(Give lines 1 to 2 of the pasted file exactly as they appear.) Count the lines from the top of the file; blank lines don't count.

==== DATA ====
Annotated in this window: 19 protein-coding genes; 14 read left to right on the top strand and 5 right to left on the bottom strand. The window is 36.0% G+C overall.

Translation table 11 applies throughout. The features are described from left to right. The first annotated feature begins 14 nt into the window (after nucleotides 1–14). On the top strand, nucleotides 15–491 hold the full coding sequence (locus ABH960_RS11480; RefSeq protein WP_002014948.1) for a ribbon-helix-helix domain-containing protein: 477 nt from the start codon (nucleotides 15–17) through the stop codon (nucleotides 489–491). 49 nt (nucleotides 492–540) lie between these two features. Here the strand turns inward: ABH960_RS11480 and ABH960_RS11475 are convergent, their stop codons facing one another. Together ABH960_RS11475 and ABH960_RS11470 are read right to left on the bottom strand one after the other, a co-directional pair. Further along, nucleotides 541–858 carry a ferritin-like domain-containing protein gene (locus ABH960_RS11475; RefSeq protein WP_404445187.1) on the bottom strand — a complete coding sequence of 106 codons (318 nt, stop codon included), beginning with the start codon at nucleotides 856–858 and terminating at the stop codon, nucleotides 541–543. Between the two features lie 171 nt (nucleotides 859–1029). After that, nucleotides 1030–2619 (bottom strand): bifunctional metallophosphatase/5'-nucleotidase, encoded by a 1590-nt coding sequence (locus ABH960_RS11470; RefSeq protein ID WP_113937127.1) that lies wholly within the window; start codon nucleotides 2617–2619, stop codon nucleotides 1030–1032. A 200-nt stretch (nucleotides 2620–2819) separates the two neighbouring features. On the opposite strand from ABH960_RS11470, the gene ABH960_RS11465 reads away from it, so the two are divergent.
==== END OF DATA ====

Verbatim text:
Annotated in this window: 19 protein-coding genes; 14 read left to right on the top strand and 5 right to left on the bottom strand. The window is 36.0% G+C overall.

Translation table 11 applies throughout. The features are described from left to right. The first annotated feature begins 14 nt into the window (after nucleotides 1–14). On the top strand, nucleotides 15–491 hold the full coding sequence (locus ABH960_RS11480; RefSeq protein WP_002014948.1) for a ribbon-helix-helix domain-containing protein: 477 nt from the start codon (nucleotides 15–17) through the stop codon (nucleotides 489–491). 49 nt (nucleotides 492–540) lie between these two features. Here the strand turns inward: ABH960_RS11480 and ABH960_RS11475 are convergent, their stop codons facing one another. Together ABH960_RS11475 and ABH960_RS11470 are read right to left on the bottom strand one after the other, a co-directional pair. Further along, nucleotides 541–858 carry a ferritin-like domain-containing protein gene (locus ABH960_RS11475; RefSeq protein WP_404445187.1) on the bottom strand — a complete coding sequence of 106 codons (318 nt, stop codon included), beginning with the start codon at nucleotides 856–858 and terminating at the stop codon, nucleotides 541–543. Between the two features lie 171 nt (nucleotides 859–1029). After that, nucleotides 1030–2619 (bottom strand): bifunctional metallophosphatase/5'-nucleotidase, encoded by a 1590-nt coding sequence (locus ABH960_RS11470; RefSeq protein ID WP_113937127.1) that lies wholly within the window; start codon nucleotides 2617–2619, stop codon nucleotides 1030–1032. A 200-nt stretch (nucleotides 2620–2819) separates the two neighbouring features. On the opposite strand from ABH960_RS11470, the gene ABH960_RS11465 reads away from it, so the two are divergent.